Nettle Dalgona

The Meal

Nettle Dalgona

This trend really took off at the start of quarantine, so I am a few months behind, but here’s the wildcrafted version of that instagram famous whipped coffee drink: the nettle dalgona latte.

Dalgona coffee is a whipped coffee drink that appears to have origins in India, Pakistan, and Macau. It recently got a jolt of popularity when a South Korean actor sampled it in Macau and posted about it with the nickname dalgona, after a similar looking South Korean sponge candy. During that strange window of early quarantine when we were all stuck at home with nothing to do, it made the jump to the US and blew up everyone’s social media feeds.

The original dalgona coffee foam is made with just three ingredients. Instant coffee, water, and sugar are whipped into a foam which is served over hot or cold milk.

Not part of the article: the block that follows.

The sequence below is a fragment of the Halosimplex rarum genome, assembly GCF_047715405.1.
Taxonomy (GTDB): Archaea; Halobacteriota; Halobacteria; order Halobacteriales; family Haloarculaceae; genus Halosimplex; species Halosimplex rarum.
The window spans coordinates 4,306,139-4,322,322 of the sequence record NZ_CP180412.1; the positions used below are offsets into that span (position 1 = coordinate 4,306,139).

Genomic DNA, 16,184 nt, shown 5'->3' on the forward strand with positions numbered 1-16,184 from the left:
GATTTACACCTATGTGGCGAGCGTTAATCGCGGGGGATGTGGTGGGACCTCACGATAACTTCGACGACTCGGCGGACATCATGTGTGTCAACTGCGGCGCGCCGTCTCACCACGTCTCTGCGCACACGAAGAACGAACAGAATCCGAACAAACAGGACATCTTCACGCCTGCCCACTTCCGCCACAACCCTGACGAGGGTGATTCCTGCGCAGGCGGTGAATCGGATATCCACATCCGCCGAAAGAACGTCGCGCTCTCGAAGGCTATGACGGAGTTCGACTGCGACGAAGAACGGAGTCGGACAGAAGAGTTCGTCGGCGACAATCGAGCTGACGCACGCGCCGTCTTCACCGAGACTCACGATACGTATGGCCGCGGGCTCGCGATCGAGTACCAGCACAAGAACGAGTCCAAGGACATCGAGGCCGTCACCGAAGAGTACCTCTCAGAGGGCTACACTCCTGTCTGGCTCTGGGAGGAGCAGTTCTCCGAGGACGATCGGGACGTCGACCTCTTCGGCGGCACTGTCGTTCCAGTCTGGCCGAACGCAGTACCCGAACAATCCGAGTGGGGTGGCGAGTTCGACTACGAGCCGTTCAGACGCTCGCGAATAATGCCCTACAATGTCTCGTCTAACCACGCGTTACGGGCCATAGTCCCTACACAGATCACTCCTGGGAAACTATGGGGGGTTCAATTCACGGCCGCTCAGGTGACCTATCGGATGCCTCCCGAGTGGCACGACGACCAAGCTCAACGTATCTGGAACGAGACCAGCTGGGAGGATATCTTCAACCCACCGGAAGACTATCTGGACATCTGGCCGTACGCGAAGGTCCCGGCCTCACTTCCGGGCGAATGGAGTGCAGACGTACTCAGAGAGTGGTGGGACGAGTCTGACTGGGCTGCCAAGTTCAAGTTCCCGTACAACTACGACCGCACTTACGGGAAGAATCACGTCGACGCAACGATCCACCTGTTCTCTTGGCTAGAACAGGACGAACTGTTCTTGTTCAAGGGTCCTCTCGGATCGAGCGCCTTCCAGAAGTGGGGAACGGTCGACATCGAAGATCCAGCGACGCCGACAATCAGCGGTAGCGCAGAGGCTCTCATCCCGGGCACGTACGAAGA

The nettle powder does not have the same surfactant qualities that are present in instant coffee, so we have to use an egg white to produce a stable foam. So, pull out your hand mixer and let’s get going.

Nettle powder tastes very similar to matcha, so that is what you should expect. And, if you’re dying to try this and can’t get your hands on any nettles, give matcha a shot. Or if you’re looking for something a little simple, you can find my nettle latte recipe (as well as more information about stinging nettles and making nettle powder) here.

Nettle Dalgona

1 egg white
1 tbsp fine white sugar
1 tsp nettle powder
1 cup milk

Whip the egg white in a medium bowl until it is frothy. Add the sugar and whip until the mixture holds stiff peaks. At this point you can add the nettle powder and whisk to incorporate it. That’s your nettle dalgona.

Serve the foam on a glass of hot or iced milk depending on your preference. I like it iced as a dessert.


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